Until the end of the 19th century, the St. Kildans had never heard of money. They also were disinclined to believe in the existence of trees, were astonished at the idea of wheeled vehicles, and, as Maclean puts it, had a startling ineptitude for crime. Theft was unknown on the islands, as were incest and drunkenness; adultery was a rarity, and the only cases of illegitimacy ever know were recorded after 1861, when the civilized European world, toying with philosophical ideas of the Noble Savage and the nature of man, took notice of such virtue sublime existing so conveniently close to its shores. St. Kilda became for a time a cause celebre for philosophers, poets, wealthy do-gooders, escapists and of course missionaries. The islanders' functional blend of druidism and primitive Christianity attracted the zealous eye of puritanical evangelists, who were quick to replace native superstitions with particularly virulent Chriistian revival tactics. Within the space of a few years, the sturdy St. Kildans were demoralized to the point of incapacity, as compulsive, interminable, frequent chruch services superseded even food and fuel harvesting. The songs, dances, stories and games that had lightened an arduous life were banned altogether, and the debilitating illnesses introduced by mainland visitors were accepted as divine punishment for evils unknown to the islanders previously.

Compounding the effects of missionaries and disease were the "agricultural improvements" which replaced the islanders' centuries-old system of communal farming and birding. Within 100 years, the St. Kildans declined from a self-sufficient, healthy culture to a people dependent entirely on mainland charity. Their young people, dissatisfied and hungry for thrills and comforts tasted from afar, abandoned the island en masse, and the remaining, dwindling community no longer knew nor cared how to support themselves. In 1930 the last inhabitants of St. Kilda were evacuated to the mainland, with their cattle, sheep and few possessions. Their dogs were taken and drowned in the sea, their cats abandoned in the empty village. Today their homes are being restored as antropological curiosities, but the thousand-year-old culture that thrived there is gone forever.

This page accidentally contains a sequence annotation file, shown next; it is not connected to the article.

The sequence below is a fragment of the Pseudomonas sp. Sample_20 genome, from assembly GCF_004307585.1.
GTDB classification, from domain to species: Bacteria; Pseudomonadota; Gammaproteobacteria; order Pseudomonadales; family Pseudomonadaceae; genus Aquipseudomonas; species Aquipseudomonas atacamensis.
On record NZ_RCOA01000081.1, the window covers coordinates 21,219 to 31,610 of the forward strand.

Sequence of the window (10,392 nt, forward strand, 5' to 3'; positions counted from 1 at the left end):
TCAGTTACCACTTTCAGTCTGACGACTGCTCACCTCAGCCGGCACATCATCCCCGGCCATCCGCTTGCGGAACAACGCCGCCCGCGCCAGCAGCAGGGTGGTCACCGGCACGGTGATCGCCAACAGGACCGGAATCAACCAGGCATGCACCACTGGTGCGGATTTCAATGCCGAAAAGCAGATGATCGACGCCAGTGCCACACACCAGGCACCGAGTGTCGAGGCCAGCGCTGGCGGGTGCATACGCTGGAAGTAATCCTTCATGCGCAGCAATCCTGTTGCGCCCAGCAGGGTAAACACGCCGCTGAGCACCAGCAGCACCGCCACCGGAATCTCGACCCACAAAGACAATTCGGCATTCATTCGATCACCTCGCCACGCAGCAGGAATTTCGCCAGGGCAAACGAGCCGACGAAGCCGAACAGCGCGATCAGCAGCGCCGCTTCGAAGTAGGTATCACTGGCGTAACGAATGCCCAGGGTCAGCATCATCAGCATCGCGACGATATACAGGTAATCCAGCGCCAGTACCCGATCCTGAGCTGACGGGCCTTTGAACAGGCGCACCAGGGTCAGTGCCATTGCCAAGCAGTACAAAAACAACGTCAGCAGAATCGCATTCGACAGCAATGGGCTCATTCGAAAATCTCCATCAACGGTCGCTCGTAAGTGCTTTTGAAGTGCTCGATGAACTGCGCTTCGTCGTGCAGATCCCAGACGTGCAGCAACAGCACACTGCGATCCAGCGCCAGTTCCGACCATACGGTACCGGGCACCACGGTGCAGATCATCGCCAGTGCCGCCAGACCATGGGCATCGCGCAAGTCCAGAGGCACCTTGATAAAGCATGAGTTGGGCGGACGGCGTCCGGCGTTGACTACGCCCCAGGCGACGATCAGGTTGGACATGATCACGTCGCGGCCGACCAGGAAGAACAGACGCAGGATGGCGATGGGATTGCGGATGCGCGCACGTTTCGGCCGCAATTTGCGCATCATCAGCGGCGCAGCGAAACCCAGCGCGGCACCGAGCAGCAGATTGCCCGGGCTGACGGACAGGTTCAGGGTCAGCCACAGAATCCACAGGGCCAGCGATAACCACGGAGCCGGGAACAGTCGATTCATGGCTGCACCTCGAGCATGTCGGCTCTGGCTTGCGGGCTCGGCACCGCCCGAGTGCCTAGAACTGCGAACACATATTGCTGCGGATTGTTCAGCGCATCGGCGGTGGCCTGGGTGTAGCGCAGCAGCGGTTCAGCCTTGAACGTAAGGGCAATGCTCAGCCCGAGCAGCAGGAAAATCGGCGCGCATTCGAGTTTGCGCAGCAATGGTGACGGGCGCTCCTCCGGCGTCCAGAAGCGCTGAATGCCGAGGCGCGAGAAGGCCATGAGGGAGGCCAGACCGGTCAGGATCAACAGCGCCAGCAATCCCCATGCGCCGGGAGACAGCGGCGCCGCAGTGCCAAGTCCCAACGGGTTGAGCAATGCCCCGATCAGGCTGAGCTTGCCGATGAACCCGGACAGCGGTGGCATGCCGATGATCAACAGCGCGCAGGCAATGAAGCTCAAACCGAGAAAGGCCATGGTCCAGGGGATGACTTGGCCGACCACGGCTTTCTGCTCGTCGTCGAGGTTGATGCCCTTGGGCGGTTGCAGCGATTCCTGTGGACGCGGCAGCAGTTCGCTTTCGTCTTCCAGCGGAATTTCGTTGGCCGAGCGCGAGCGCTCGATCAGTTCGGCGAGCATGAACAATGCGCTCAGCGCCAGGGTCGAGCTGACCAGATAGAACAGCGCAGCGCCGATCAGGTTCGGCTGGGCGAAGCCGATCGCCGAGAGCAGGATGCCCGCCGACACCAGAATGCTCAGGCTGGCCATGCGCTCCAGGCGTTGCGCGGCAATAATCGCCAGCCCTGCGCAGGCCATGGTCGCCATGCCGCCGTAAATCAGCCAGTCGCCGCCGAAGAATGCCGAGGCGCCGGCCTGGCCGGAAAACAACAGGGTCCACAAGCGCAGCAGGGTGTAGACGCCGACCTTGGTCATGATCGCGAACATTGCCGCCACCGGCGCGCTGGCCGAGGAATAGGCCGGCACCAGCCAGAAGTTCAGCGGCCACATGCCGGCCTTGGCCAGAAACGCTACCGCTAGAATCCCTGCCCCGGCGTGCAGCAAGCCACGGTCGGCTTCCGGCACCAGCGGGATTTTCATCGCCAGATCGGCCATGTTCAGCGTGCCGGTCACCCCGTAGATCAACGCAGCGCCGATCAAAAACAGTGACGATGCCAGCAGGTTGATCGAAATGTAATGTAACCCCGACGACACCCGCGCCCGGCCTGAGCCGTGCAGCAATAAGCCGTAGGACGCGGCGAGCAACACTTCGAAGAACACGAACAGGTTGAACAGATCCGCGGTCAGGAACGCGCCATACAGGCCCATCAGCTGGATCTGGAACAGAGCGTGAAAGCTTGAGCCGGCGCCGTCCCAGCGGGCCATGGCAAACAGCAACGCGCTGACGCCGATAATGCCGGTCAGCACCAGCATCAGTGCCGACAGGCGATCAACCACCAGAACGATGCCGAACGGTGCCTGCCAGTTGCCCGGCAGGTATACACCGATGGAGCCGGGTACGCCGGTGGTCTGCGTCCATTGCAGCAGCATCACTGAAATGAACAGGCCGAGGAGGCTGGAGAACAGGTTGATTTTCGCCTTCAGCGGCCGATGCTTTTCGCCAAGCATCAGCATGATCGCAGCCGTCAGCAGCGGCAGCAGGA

Maclean's final chapter is an eloquent, provocative treatise exploring the relevance of St. Kilda to the accelerating social entropy of modern life. St. Kilda is important not because it was destroyed, but because it flourished so far longer than the culture that extinguished it. What its story ultimately signifies is that an enduring, viable society can only arise out of spontaneous adaptation to local, natural conditions which demand community of effort and spirit for sheer survival. The mass behavior generated by modern technology can never be more than a flimsy, short-lived substitute for small communities like St. Kilda, based not on idealism, ideology or distant, centralized technology, but on necessity. Ironically, such communities, where they still exist, may well be the only survivors of impending global famine, war, disease and technological breakdown. From the ruins of a extinct island community, Charles Mcclean has drawn a profound moral for our time, in a beautiful, well-written book.